This information has been prepared by IG, a trading name of IG Markets Limited. In addition to the disclaimer below, the material on this page does not contain a record of our trading prices, or an offer of, or solicitation for, a transaction in any financial instrument. IG accepts no responsibility for any use that may be made of these comments and for any consequences that result. No representation or warranty is given as to the accuracy or completeness of this information. Consequently any person acting on it does so entirely at their own risk. Any research provided does not have regard to the specific investment objectives, financial situation and needs of any specific person who may receive it. It has not been prepared in accordance with legal requirements designed to promote the independence of investment research and as such is considered to be a marketing communication. Although we are not specifically constrained from dealing ahead of our recommendations we do not seek to take advantage of them before they are provided to our clients. See full non-independent research disclaimer and quarterly summary.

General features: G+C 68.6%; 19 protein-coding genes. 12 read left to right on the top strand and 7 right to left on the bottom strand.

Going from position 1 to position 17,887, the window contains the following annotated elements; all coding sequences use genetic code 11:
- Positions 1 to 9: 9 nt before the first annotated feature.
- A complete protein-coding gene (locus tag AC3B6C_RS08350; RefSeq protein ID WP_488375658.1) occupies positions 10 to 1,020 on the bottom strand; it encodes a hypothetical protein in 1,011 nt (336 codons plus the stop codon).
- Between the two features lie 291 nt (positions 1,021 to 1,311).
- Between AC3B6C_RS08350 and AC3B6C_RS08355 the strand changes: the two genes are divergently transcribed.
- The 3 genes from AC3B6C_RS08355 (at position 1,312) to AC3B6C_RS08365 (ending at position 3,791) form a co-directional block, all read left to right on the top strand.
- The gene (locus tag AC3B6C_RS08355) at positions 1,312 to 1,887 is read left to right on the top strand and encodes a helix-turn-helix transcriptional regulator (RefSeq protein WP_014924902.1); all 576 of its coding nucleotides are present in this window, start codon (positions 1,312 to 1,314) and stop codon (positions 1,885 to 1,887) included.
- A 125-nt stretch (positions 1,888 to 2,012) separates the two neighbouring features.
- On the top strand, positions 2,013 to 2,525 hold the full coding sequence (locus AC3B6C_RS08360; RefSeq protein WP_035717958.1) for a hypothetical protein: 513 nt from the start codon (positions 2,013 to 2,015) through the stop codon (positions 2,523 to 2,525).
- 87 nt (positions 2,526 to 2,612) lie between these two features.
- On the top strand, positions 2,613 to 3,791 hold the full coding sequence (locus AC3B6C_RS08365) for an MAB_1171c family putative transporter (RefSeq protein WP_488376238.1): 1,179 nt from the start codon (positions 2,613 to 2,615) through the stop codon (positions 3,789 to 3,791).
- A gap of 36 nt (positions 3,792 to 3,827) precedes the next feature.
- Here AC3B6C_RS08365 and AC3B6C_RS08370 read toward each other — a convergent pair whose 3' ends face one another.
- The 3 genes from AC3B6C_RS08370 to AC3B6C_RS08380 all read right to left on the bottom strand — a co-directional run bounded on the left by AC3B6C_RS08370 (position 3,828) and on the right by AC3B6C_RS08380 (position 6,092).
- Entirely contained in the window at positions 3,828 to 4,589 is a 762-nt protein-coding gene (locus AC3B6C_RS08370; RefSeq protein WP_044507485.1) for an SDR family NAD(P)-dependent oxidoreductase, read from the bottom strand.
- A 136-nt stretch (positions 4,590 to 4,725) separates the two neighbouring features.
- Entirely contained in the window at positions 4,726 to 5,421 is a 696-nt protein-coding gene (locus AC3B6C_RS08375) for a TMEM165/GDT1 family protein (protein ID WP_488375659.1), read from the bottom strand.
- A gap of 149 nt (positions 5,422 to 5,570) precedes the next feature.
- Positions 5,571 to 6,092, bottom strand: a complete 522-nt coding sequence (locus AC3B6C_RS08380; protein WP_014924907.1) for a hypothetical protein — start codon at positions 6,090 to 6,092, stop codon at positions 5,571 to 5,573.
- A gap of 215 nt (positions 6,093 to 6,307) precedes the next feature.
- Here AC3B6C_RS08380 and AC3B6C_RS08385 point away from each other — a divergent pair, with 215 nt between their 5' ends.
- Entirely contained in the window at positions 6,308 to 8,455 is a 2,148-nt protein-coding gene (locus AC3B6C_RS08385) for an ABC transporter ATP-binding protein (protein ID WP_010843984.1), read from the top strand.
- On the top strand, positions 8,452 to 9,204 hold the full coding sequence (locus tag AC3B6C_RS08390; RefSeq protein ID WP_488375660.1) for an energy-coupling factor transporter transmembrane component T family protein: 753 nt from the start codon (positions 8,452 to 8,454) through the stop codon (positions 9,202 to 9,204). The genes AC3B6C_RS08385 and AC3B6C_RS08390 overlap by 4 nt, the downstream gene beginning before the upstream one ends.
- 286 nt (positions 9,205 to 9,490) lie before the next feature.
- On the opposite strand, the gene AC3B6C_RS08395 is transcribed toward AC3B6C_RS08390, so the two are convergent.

Euro decline slows ahead of CPI report
The euro spent the overnight session trading within a range of $1.250-$1.2560 as the US holiday has sucked volatility out of the market. Movements are anticipated to be low in the run up to the flash CPI and unemployment data, which are due out at 10am (London time). Deflation is a major concern for the European Central Bank so a reading below the 0.3% expectation is likely to renew a wave of EUR/USD shorting. OPEC’s decision to keep production rates unchanged has sent oil prices crashing which will keep the deflation fears on high alert in the coming months.
Turning our attention to the unemployment report, the consensus is for a level of 11.5%, which could mean no change from the September reading. I would put more weight on the inflation data but the jobless rate also feeds into the stagnation of the eurozone economy.
The euro has managed to break through $1.25 on several occasions this week but that was largely down to a pullback in the US dollar, which should not be confused with euro strength. The EUR/USD pair has been in decline since May and appears to be running out of steam. As Alastair McCaig stated, $1.24 has acted as support. If EUR/USD does clear $1.25 again, it is likely to run into resistance at the 50-day moving average of $1.2578. A move through this level will be required to help negate the downward trend.